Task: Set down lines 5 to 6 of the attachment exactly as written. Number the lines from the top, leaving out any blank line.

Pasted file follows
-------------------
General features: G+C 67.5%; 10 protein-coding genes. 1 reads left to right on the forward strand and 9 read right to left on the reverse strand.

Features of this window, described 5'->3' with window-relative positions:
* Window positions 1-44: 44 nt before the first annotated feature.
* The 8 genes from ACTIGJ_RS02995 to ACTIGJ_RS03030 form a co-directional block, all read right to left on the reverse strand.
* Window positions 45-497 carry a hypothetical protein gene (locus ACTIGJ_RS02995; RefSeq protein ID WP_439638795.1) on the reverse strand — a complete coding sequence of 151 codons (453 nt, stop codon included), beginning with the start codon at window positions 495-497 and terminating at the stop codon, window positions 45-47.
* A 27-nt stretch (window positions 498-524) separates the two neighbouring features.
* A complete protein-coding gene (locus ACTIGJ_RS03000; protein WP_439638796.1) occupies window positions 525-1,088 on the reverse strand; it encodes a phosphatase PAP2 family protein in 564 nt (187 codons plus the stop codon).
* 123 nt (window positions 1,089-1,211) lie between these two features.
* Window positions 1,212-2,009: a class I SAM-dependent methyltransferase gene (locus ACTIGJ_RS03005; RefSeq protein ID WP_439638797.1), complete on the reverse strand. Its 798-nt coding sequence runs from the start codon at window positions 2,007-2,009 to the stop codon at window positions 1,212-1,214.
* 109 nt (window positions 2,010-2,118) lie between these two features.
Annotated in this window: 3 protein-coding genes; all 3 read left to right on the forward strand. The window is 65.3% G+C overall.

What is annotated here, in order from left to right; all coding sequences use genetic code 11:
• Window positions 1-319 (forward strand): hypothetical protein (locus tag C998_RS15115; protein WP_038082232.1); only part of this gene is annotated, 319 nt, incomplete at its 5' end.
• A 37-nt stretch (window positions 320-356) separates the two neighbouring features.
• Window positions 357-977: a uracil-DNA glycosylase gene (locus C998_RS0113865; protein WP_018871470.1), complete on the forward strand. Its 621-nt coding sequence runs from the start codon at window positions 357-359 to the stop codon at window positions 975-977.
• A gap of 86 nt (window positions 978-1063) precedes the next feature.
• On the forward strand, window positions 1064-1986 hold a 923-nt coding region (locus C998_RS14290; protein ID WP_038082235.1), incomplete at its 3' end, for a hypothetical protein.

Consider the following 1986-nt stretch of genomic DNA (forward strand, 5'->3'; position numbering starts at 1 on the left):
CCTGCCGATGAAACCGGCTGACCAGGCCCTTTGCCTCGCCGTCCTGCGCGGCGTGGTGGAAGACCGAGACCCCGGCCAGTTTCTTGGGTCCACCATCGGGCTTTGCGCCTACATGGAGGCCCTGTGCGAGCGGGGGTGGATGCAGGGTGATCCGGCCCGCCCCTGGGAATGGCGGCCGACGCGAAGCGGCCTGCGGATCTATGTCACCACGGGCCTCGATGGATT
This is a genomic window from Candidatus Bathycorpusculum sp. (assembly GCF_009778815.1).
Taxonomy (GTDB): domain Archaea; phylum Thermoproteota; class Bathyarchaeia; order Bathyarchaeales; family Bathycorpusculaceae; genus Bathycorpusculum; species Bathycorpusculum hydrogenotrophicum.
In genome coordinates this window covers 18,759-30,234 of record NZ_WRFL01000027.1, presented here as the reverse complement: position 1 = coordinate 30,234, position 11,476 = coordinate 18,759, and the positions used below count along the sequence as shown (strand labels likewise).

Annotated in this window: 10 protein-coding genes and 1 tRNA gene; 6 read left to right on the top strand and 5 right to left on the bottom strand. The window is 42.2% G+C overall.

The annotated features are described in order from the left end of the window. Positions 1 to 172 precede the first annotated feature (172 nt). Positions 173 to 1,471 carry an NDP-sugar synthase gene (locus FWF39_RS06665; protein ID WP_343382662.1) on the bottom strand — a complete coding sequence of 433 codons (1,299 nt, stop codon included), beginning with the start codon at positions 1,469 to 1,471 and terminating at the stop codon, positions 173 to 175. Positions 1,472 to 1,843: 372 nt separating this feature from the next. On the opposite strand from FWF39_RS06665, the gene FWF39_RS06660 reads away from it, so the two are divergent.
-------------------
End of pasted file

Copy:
* Window positions 45-497 carry a hypothetical protein gene (locus ACTIGJ_RS02995; RefSeq protein ID WP_439638795.1) on the reverse strand — a complete coding sequence of 151 codons (453 nt, stop codon included), beginning with the start codon at window positions 495-497 and terminating at the stop codon, window positions 45-47.
* A 27-nt stretch (window positions 498-524) separates the two neighbouring features.